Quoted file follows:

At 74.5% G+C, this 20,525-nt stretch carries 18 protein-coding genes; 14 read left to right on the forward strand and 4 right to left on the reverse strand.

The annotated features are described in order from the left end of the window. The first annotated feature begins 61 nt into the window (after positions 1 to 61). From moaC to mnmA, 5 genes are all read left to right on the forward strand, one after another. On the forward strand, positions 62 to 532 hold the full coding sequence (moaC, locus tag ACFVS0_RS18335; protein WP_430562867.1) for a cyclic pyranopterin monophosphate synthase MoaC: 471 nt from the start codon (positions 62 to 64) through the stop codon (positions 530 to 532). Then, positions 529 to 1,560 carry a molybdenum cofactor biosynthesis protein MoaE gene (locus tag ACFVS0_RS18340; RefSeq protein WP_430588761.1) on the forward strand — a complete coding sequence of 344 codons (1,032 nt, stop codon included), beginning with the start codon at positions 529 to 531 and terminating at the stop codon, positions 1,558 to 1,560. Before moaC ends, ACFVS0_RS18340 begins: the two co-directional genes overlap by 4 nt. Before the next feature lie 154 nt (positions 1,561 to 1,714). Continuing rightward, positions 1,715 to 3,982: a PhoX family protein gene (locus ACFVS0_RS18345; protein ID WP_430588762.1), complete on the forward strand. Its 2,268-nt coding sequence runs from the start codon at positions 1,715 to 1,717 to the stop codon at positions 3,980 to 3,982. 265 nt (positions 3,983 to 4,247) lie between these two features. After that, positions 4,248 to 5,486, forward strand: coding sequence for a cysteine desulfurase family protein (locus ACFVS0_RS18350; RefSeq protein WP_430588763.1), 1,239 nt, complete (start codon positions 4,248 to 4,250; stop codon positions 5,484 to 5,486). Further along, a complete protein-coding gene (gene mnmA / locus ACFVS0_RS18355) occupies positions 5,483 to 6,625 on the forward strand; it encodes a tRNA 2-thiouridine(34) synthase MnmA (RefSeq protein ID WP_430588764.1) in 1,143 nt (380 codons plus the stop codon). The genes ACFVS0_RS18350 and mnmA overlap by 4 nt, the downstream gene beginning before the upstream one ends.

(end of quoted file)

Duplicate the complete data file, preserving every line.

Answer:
At 74.5% G+C, this 20,525-nt stretch carries 18 protein-coding genes; 14 read left to right on the forward strand and 4 right to left on the reverse strand.

The annotated features are described in order from the left end of the window. The first annotated feature begins 61 nt into the window (after positions 1 to 61). From moaC to mnmA, 5 genes are all read left to right on the forward strand, one after another. On the forward strand, positions 62 to 532 hold the full coding sequence (moaC, locus tag ACFVS0_RS18335; protein WP_430562867.1) for a cyclic pyranopterin monophosphate synthase MoaC: 471 nt from the start codon (positions 62 to 64) through the stop codon (positions 530 to 532). Then, positions 529 to 1,560 carry a molybdenum cofactor biosynthesis protein MoaE gene (locus tag ACFVS0_RS18340; RefSeq protein WP_430588761.1) on the forward strand — a complete coding sequence of 344 codons (1,032 nt, stop codon included), beginning with the start codon at positions 529 to 531 and terminating at the stop codon, positions 1,558 to 1,560. Before moaC ends, ACFVS0_RS18340 begins: the two co-directional genes overlap by 4 nt. Before the next feature lie 154 nt (positions 1,561 to 1,714). Continuing rightward, positions 1,715 to 3,982: a PhoX family protein gene (locus ACFVS0_RS18345; protein ID WP_430588762.1), complete on the forward strand. Its 2,268-nt coding sequence runs from the start codon at positions 1,715 to 1,717 to the stop codon at positions 3,980 to 3,982. 265 nt (positions 3,983 to 4,247) lie between these two features. After that, positions 4,248 to 5,486, forward strand: coding sequence for a cysteine desulfurase family protein (locus ACFVS0_RS18350; RefSeq protein WP_430588763.1), 1,239 nt, complete (start codon positions 4,248 to 4,250; stop codon positions 5,484 to 5,486). Further along, a complete protein-coding gene (gene mnmA / locus ACFVS0_RS18355) occupies positions 5,483 to 6,625 on the forward strand; it encodes a tRNA 2-thiouridine(34) synthase MnmA (RefSeq protein ID WP_430588764.1) in 1,143 nt (380 codons plus the stop codon). The genes ACFVS0_RS18350 and mnmA overlap by 4 nt, the downstream gene beginning before the upstream one ends.